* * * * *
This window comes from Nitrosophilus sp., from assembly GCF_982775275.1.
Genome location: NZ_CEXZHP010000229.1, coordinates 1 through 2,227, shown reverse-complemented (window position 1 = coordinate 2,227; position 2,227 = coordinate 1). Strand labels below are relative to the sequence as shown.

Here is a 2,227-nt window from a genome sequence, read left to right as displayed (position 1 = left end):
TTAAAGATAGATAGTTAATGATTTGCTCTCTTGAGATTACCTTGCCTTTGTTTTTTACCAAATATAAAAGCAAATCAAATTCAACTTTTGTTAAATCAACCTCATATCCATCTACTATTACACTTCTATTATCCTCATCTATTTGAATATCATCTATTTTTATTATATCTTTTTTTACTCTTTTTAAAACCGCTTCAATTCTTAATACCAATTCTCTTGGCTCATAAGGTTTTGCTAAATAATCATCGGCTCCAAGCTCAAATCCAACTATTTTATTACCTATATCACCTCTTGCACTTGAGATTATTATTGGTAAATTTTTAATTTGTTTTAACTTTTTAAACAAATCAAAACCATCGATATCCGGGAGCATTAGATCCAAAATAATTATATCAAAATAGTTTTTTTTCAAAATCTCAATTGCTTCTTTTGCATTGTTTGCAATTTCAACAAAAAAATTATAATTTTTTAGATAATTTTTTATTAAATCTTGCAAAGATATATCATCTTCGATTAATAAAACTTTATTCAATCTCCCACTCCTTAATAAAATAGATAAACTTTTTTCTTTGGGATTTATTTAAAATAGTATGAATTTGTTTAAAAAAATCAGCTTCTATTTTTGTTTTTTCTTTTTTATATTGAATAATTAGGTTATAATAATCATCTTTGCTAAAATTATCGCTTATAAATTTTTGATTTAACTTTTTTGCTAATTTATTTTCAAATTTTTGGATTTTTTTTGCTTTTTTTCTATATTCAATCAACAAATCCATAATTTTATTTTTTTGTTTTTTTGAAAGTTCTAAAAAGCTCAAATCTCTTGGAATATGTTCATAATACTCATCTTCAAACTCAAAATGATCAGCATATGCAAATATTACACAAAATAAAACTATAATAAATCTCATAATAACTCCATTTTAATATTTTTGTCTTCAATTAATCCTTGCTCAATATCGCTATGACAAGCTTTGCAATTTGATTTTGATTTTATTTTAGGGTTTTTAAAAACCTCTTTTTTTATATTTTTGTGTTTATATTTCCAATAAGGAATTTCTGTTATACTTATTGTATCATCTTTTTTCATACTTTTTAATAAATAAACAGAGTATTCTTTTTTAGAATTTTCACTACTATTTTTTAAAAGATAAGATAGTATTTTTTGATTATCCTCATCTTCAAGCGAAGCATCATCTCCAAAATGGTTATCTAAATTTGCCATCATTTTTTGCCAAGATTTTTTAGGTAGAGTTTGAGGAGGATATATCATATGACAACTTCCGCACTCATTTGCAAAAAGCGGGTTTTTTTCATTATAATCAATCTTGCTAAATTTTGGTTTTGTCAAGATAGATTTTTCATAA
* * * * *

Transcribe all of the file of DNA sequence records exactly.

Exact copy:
This window comes from Nitrosophilus sp., from assembly GCF_982775275.1.
Genome location: NZ_CEXZHP010000229.1, coordinates 1 through 2,227, shown reverse-complemented (window position 1 = coordinate 2,227; position 2,227 = coordinate 1). Strand labels below are relative to the sequence as shown.

Here is a 2,227-nt window from a genome sequence, read left to right as displayed (position 1 = left end):
TTAAAGATAGATAGTTAATGATTTGCTCTCTTGAGATTACCTTGCCTTTGTTTTTTACCAAATATAAAAGCAAATCAAATTCAACTTTTGTTAAATCAACCTCATATCCATCTACTATTACACTTCTATTATCCTCATCTATTTGAATATCATCTATTTTTATTATATCTTTTTTTACTCTTTTTAAAACCGCTTCAATTCTTAATACCAATTCTCTTGGCTCATAAGGTTTTGCTAAATAATCATCGGCTCCAAGCTCAAATCCAACTATTTTATTACCTATATCACCTCTTGCACTTGAGATTATTATTGGTAAATTTTTAATTTGTTTTAACTTTTTAAACAAATCAAAACCATCGATATCCGGGAGCATTAGATCCAAAATAATTATATCAAAATAGTTTTTTTTCAAAATCTCAATTGCTTCTTTTGCATTGTTTGCAATTTCAACAAAAAAATTATAATTTTTTAGATAATTTTTTATTAAATCTTGCAAAGATATATCATCTTCGATTAATAAAACTTTATTCAATCTCCCACTCCTTAATAAAATAGATAAACTTTTTTCTTTGGGATTTATTTAAAATAGTATGAATTTGTTTAAAAAAATCAGCTTCTATTTTTGTTTTTTCTTTTTTATATTGAATAATTAGGTTATAATAATCATCTTTGCTAAAATTATCGCTTATAAATTTTTGATTTAACTTTTTTGCTAATTTATTTTCAAATTTTTGGATTTTTTTTGCTTTTTTTCTATATTCAATCAACAAATCCATAATTTTATTTTTTTGTTTTTTTGAAAGTTCTAAAAAGCTCAAATCTCTTGGAATATGTTCATAATACTCATCTTCAAACTCAAAATGATCAGCATATGCAAATATTACACAAAATAAAACTATAATAAATCTCATAATAACTCCATTTTAATATTTTTGTCTTCAATTAATCCTTGCTCAATATCGCTATGACAAGCTTTGCAATTTGATTTTGATTTTATTTTAGGGTTTTTAAAAACCTCTTTTTTTATATTTTTGTGTTTATATTTCCAATAAGGAATTTCTGTTATACTTATTGTATCATCTTTTTTCATACTTTTTAATAAATAAACAGAGTATTCTTTTTTAGAATTTTCACTACTATTTTTTAAAAGATAAGATAGTATTTTTTGATTATCCTCATCTTCAAGCGAAGCATCATCTCCAAAATGGTTATCTAAATTTGCCATCATTTTTTGCCAAGATTTTTTAGGTAGAGTTTGAGGAGGATATATCATATGACAACTTCCGCACTCATTTGCAAAAAGCGGGTTTTTTTCATTATAATCAATCTTGCTAAATTTTGGTTTTGTCAAGATAGATTTTTCATAA